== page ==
Men are untrustworthy, disloyal swine who
care for nothing save their own pleasures
and the perpetuation of their line.
No good ever came of a summons from a solicitor.
Gwendolyn Townsend stiffened her already ramrod straight
posture and ignored the urge to pick at the worn cuff of
her pelisse. She was the daughter of a viscount, and
regardless of her current circumstances, she would not be
intimidated by a mere solicitor. Furthermore, she was not
at all pleased to be kept waiting. She ignored as well the
fact that, in spite of her lineage, she was nothing more
than a governess at the moment and an unsuccessful one at
No good ever came of a summons from a solicitor.
It was harder to ignore the long-forgotten warning that
had surfaced in her mind with a vengeance and refused to
let her be. It had echoed in the back of her thoughts ever
since the letter from her late father's man of affairs,
Mr. Whiting, had at long last reached her in New York. And
why shouldn't it? She'd heard the servants at Madame
Chaussan's Academy for Young Ladies say it often enough
through most of the first sixteen years of her life, and
indeed, hadn't it always proved true?
The last time Gwen had had anything whatsoever to do with
a solicitor had been five years ago when Mr. Whiting's
nephew, taking up his uncle's business, had informed her
she was penniless. She still recalled that moment -- the
discomfort of the young man, a scant few years older than
she, at his announcement, and the sympathy in his brown
eyes. She remembered the look in his eyes as clearly as
she remembered his words.
"Miss Townsend, forgive me for keeping you waiting." A
gentleman of distinguished appearance stepped into the
room and crossed to her chair. Gwen knew his name, but
they'd never had occasion to meet before now. He extended
his hand, and she accepted it cautiously. "Your appearance
is something of a surprise. I did not expect you for
several days yet."
"I thought it best to return to England at once."
"Of course." He withdrew his hand and nodded toward the
door. "You remember my nephew, Albert?"
Only now did she note the younger man standing by the open
door, a decidedly apologetic expression on his face. There
was no sympathy in his eyes today but an odd look
"Of course." She smiled politely and waited. If there was
one thing, and indeed there might well be only one thing,
she had learned through seven positions of employment, it
was how to give the appearance of patience.
Mr. Whiting took his place behind his desk and nodded
dismissively at his nephew. Albert started toward the
door, then abruptly turned back. "Miss Townsend, please
accept my most heartfelt apologies."
At once she recognized the look in his eye as guilt.
He stepped closer. "This is entirely my fault, and I
cannot tell you how truly horrible I have felt since the
error was first discovered. I have been most concerned
about your -- "
"That's quite enough, Albert," Whiting said firmly.
Error? Gwen's gaze slid from Albert to his uncle and back.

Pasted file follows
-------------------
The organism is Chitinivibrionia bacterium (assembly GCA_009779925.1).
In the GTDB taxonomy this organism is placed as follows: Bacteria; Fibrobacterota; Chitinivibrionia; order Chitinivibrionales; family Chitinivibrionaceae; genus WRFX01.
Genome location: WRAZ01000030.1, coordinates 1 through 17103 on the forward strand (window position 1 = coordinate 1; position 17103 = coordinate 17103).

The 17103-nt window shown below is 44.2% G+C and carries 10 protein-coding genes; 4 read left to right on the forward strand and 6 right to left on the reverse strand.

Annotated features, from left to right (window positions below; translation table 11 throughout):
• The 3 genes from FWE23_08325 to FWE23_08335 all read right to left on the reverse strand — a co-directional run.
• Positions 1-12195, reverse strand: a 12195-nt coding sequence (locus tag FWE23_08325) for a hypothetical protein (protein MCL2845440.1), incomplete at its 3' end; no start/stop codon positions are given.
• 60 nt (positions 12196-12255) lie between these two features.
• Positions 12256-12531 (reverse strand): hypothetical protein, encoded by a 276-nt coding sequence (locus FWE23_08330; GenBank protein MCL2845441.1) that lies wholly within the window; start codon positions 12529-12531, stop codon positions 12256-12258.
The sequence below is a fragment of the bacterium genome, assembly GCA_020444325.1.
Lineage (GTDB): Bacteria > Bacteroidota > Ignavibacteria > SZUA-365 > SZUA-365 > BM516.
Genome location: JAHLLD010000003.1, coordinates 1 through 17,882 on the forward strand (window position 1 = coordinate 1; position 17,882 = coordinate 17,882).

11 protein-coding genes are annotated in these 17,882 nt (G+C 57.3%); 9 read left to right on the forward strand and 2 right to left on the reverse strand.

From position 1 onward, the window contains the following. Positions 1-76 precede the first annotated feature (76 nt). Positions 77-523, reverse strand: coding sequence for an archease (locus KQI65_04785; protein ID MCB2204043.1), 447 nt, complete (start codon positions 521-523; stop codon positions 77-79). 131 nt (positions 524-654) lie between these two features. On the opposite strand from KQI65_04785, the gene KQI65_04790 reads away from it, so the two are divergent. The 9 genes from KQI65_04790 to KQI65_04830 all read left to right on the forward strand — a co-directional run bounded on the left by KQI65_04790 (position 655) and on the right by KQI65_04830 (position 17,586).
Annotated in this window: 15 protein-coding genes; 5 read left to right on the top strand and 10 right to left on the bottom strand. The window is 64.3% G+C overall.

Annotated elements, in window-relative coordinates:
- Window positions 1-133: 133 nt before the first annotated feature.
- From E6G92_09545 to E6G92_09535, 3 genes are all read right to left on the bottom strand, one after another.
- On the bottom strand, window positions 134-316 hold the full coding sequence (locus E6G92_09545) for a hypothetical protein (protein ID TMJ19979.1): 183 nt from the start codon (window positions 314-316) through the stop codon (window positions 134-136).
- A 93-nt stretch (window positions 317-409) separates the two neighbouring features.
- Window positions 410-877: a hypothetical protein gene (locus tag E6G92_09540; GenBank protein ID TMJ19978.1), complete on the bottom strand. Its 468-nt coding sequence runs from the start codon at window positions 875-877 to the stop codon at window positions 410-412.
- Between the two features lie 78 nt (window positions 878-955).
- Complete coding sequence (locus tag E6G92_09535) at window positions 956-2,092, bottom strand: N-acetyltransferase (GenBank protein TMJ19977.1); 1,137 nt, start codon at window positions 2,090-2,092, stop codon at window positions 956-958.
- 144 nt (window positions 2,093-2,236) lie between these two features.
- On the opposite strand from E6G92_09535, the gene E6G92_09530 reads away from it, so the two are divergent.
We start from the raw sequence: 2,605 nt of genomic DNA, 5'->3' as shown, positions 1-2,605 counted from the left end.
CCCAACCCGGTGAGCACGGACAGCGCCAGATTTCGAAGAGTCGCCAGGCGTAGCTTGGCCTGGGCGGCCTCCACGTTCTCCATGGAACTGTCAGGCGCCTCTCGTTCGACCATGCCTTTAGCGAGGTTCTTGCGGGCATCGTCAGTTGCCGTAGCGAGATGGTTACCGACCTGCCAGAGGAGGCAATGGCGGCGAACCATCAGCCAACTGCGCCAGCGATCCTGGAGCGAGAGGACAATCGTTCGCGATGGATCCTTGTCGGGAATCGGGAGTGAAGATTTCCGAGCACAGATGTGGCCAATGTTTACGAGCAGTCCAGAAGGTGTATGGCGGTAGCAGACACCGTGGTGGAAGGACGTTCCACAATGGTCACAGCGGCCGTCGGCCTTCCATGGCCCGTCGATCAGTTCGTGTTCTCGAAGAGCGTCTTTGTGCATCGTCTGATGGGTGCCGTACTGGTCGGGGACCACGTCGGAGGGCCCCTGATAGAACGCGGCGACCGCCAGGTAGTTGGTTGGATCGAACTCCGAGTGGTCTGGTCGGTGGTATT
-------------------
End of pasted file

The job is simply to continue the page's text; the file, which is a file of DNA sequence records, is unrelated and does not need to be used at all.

"What error?" she said slowly.
"It was a mistake." Albert shook his head. "Quite
inexcusable, and I shall never forgive -- "
"Albert." Whiting's voice cut through the room.
Albert ignored him. "Miss Townsend, please understand I
consider myself at your service from this moment forward.
Should you need anything whatsoever, up to and including
the benefits that can only be derived from marriage, I
should be honored to offer my -- "
"Albert," Whiting snapped. "I will take care of this. I'm
certain you have other duties to attend to."
Albert hesitated, then nodded. "Of course, Uncle." He
squared his shoulders and met her gaze. "Again, Miss
Townsend, my apologies."
He left without another word. Gwen stared after him. A
hundred myriad thoughts swirled through her mind, but not
one made any sense.
Whiting cleared his throat. "Miss Townsend, I -- "
"What mistake?" Her gaze snapped to his.
Whiting paused as if considering his words. He was
distinctly ill-at-ease, and for the first time since her
father's death, a glimmer of what might have been hope
surfaced within her.
When she'd received Whiting's letter she'd been curious,
of course: it was accompanied by an already paid passage
back to England. But he'd said nothing more than that
there was a matter of importance regarding her family that
required her immediate return. She'd been only too glad to
bid her employers and their annoying offspring goodbye and
had sailed on the first ship home.
She'd assumed Whiting's summons had to do with the signing
of papers regarding her father's estate or the transfer of
ownership of his property, matters she'd assumed as well
had been settled long ago. Still, whatever it was, it was
significant enough, in Whiting's eyes, to provide her with
a way back to England, and that was all she really cared
Now, looking at the solicitor's obvious discomfort,
coupled with his nephew's abject apology and strange
proposal of marriage, Gwen realized the "matter of
importance" was far more significant than she'd imagined.
"Miss Townsend." Whiting folded his hands on the desk in
front of him. "My nephew should never have informed you of
the state of your finances in the manner in which he did.
Nor should he have said anything whatsoever so soon after
your father's demise."
Gwen's heart sank.
"It was most thoughtless of him and -- "
"Mr. Whiting, as much as I appreciate ..."